'There was also a time before Roger Federer, Nadal, Djokovic', says ATP ace



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'There was also a time before Roger Federer, Nadal, Djokovic', says ATP ace

At last year's US Open, Dominic Thiem became the first player born in the 90s to win a Grand Slam. The Austrian's race was facilitated by the absences of Roger Federer and Rafael Nadal in New York, as well as by the sensational disqualification of the great favorite Novak Djokovic for an accidental hit to a line judge in the second round.

The world number 4, who had already played two finals at Roland Garros and one at the Australian Open, did not offer an exceptional performance in this early 2021. Nicolas Massu's protégé did not in fact go beyond the fourth round at Melbourne Park, where he collapsed against Grigor Dimitrov after the grueling battle with Nick Kyrgios in the previous round.

In the traditional press conference that precedes his debut in Dubai, Thiem answered the numerous questions from journalists by touching on various topics. In particular, Dominic has claimed the importance of his triumph in the Big Apple, regardless of the fact that he has not met any of the Big 3 on his path.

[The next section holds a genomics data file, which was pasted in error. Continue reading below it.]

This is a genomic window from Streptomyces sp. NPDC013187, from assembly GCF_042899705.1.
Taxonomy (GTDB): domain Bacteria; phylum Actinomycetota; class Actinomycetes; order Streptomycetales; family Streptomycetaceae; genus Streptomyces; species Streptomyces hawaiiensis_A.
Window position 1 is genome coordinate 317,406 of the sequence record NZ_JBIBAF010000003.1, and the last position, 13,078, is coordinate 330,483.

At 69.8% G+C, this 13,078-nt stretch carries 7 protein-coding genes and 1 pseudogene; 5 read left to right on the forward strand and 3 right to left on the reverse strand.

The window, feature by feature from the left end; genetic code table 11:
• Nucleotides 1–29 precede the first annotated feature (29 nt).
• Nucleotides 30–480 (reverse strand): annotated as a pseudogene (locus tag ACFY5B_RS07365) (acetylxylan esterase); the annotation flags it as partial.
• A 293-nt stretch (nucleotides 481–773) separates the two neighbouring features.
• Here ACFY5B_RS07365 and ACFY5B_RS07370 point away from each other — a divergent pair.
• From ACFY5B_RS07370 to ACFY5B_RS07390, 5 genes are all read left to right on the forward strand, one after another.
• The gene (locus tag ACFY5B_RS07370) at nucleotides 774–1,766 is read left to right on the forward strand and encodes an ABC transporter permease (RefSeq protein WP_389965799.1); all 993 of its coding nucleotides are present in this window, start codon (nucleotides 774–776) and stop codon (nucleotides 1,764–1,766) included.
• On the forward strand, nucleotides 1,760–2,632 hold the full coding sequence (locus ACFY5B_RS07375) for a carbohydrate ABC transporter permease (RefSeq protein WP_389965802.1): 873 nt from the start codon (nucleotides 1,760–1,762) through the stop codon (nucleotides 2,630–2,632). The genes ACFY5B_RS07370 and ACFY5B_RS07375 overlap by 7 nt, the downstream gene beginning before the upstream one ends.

Dominic Thiem on the Big 3

"Nobody knows if I would have won it but well, I have the title that's all what counts," Dominic Thiem said. "And also of course, Big 3 are Big 3 (Roger Federer, Rafael Nadal and Novak Djokovic).

But I mean, there was also a time before them; nobody asks if a Grand Slam title back then was worth less or more or the same as it is now. No I mean, a Grand Slam title is worth all the time the same, and there's just no need to to think about it," he added.

"Because, well, my name is there on the trophy and it always will be and doesn't really matter who I was beating there or who was there or whatever." Dominic Thiem’s foot has been a real source of trouble for the 27-year-old in the last few months.

There have been instances when Thiem had to pull out of tournaments (Paris Masters), and times when he was unable to play at his best (against Grigor Dimitrov at the Australian Open). "Yeah, of course, I mean, on hardcourt, it's a little bit worse, as, on clay," Thiem stated.

"I can slide it out. And it's, it's a way softer surface. But I mean, I'm, I have a little bit of pain there since many, many years, actually, since a very young age. And that's why it's not bothering me too much.

Sometimes it's worse, sometimes it's better," the Austrian added. "But as of now, it's doesn't look like it's gonna be a bigger issue. And I hope it's gonna stay like that."